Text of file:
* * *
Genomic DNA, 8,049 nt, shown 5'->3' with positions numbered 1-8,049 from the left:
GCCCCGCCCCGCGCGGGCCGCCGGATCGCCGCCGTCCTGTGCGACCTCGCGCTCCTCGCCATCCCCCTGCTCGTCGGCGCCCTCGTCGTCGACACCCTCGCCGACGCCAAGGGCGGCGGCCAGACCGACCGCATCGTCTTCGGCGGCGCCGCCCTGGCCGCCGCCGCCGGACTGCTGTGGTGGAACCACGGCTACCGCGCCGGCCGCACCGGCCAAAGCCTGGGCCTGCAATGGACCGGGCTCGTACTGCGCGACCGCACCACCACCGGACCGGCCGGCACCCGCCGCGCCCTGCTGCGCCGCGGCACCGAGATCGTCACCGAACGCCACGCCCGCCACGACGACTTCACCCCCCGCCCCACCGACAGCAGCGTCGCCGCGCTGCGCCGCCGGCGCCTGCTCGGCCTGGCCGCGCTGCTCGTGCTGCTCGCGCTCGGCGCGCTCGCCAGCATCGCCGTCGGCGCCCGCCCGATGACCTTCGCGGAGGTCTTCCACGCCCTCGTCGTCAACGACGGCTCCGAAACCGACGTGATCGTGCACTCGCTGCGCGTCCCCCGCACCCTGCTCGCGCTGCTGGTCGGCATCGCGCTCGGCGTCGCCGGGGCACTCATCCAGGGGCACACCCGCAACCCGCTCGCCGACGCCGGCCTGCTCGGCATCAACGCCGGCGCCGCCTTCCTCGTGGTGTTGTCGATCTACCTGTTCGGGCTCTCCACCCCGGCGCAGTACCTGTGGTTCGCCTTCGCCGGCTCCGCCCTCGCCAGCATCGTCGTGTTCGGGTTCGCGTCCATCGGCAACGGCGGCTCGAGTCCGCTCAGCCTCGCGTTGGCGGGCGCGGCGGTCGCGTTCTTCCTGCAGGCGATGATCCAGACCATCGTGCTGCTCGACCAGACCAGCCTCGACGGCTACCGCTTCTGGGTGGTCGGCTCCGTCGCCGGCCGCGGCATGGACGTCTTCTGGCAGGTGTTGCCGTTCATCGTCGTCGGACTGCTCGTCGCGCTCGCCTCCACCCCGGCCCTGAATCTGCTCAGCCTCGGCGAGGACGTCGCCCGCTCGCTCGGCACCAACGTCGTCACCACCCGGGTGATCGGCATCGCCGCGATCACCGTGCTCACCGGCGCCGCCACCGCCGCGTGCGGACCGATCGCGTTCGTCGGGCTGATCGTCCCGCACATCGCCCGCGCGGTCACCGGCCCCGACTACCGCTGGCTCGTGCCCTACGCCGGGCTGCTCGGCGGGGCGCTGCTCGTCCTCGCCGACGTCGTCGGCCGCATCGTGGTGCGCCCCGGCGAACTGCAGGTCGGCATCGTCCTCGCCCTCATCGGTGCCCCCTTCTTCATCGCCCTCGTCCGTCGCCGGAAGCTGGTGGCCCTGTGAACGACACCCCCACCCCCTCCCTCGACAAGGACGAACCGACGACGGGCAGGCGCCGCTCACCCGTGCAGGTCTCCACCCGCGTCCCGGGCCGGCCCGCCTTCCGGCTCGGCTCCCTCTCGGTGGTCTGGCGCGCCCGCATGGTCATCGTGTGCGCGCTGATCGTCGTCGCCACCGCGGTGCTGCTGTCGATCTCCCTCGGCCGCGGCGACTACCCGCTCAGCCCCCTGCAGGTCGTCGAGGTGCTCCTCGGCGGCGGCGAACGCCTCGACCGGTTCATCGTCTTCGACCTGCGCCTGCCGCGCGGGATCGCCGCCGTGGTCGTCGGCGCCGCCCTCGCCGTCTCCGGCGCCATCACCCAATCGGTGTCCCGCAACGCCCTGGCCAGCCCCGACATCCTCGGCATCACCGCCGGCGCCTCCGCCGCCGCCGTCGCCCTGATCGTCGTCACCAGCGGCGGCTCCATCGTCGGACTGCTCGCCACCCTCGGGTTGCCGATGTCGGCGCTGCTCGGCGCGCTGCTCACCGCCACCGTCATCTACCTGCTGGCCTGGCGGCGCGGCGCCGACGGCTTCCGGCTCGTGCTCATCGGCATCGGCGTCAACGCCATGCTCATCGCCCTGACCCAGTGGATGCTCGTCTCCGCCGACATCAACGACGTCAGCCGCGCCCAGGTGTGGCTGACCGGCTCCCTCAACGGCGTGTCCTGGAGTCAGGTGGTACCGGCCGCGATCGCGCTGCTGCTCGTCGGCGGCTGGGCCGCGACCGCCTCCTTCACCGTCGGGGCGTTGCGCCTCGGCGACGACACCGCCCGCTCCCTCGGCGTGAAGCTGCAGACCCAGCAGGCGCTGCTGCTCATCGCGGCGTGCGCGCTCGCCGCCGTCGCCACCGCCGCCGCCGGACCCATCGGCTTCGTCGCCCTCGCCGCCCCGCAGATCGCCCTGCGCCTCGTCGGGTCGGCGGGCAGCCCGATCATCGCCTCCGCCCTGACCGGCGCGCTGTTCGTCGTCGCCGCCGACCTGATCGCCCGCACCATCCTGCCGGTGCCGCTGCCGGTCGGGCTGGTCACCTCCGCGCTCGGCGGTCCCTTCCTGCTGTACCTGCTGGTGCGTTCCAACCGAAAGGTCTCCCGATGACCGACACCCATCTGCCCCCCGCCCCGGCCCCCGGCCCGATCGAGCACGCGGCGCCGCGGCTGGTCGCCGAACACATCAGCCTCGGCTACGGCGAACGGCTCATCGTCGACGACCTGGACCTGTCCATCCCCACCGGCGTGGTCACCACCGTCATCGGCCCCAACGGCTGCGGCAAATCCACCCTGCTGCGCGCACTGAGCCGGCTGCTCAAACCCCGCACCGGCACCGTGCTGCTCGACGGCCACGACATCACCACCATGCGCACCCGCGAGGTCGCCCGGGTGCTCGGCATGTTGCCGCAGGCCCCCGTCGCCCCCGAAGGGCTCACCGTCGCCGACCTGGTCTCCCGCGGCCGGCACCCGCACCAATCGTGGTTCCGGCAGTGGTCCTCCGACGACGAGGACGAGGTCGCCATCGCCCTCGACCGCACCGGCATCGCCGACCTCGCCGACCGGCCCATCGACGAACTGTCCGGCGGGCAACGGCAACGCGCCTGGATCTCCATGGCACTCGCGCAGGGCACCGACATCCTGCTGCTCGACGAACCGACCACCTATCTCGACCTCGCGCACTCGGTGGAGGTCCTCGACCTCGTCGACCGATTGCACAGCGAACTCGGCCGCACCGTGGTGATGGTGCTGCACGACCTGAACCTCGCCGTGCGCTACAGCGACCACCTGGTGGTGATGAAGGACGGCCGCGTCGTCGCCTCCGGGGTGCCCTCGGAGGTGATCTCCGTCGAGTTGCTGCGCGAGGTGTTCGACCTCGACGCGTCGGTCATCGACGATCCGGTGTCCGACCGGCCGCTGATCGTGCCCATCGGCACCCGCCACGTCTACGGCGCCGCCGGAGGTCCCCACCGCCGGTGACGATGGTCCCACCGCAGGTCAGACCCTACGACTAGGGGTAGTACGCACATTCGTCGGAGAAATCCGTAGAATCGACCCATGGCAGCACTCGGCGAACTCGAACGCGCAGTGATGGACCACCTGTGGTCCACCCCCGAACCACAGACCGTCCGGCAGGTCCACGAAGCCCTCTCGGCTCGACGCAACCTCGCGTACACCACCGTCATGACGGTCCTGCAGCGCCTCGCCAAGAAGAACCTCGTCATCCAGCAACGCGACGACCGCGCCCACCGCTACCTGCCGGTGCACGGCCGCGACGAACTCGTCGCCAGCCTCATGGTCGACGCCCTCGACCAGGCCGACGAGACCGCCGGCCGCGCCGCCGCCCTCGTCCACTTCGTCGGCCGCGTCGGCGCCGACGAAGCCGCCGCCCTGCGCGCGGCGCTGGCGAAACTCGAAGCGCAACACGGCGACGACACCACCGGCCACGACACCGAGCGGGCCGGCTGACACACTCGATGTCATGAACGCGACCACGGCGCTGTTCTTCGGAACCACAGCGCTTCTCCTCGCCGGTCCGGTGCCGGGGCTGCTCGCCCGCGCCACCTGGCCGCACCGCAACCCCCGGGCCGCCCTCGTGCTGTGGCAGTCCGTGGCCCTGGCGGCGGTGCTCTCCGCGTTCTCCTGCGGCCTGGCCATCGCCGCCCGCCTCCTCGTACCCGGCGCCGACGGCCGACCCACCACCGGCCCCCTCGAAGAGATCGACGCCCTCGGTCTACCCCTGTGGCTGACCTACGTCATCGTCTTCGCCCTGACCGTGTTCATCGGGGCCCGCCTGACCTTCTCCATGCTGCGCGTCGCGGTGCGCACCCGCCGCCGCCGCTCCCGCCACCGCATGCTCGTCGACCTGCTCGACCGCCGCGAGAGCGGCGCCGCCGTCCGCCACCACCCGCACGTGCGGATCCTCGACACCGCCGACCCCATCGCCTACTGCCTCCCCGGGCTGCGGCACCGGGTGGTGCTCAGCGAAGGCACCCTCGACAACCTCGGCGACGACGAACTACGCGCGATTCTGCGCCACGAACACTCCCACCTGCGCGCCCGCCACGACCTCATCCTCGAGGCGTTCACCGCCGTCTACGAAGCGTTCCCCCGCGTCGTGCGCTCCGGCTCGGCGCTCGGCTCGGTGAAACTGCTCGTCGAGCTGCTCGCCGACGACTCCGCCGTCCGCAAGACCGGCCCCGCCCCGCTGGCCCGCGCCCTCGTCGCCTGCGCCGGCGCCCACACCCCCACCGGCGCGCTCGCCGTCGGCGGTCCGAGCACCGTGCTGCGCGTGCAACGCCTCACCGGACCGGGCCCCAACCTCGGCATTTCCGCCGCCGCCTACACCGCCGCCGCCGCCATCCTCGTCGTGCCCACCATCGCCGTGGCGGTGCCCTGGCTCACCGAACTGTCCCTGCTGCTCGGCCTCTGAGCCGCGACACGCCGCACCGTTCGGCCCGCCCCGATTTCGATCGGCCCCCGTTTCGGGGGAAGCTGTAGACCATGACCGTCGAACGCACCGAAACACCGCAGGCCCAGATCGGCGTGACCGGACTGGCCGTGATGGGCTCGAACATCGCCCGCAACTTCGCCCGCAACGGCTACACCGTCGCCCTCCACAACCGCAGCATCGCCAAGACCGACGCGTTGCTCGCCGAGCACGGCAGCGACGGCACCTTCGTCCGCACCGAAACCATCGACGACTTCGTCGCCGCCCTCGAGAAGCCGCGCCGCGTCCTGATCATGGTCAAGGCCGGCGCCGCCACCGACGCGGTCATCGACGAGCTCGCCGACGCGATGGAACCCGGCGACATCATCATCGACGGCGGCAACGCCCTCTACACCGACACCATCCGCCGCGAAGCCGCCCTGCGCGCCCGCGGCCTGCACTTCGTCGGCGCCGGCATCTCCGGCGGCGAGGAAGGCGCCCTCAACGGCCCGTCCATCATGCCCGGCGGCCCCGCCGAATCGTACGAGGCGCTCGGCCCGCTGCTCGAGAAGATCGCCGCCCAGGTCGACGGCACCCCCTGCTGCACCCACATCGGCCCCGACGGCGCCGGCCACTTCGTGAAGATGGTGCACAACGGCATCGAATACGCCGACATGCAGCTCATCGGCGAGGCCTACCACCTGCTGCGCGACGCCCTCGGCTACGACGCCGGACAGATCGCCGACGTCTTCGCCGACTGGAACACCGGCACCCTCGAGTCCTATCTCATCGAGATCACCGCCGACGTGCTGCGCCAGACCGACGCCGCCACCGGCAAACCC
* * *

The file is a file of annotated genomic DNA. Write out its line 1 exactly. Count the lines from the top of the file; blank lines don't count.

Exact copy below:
Genomic DNA, 8,049 nt, shown 5'->3' with positions numbered 1-8,049 from the left: